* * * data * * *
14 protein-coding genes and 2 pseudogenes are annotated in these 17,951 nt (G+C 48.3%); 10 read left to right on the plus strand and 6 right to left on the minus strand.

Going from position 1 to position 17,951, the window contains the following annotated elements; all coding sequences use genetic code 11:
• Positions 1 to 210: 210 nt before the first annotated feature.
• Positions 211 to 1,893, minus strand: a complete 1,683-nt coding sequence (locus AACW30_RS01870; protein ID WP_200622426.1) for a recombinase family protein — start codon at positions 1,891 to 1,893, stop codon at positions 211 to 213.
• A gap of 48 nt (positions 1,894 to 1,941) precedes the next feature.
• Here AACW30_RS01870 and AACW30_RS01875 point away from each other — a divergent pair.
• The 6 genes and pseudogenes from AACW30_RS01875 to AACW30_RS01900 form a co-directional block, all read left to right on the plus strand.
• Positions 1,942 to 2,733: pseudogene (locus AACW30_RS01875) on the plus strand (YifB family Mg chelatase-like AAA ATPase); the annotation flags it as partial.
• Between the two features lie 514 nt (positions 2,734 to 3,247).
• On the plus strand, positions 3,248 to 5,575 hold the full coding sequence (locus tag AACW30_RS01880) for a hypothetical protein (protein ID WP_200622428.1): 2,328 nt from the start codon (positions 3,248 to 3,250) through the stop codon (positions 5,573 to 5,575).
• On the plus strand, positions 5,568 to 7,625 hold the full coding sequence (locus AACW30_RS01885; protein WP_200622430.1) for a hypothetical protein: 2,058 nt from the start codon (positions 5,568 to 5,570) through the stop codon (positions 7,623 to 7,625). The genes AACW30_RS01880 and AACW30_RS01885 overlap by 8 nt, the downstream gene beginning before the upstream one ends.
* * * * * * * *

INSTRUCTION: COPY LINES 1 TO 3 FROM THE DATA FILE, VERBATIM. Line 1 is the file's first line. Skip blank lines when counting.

14 protein-coding genes and 2 pseudogenes are annotated in these 17,951 nt (G+C 48.3%); 10 read left to right on the plus strand and 6 right to left on the minus strand.

Going from position 1 to position 17,951, the window contains the following annotated elements; all coding sequences use genetic code 11:
• Positions 1 to 210: 210 nt before the first annotated feature.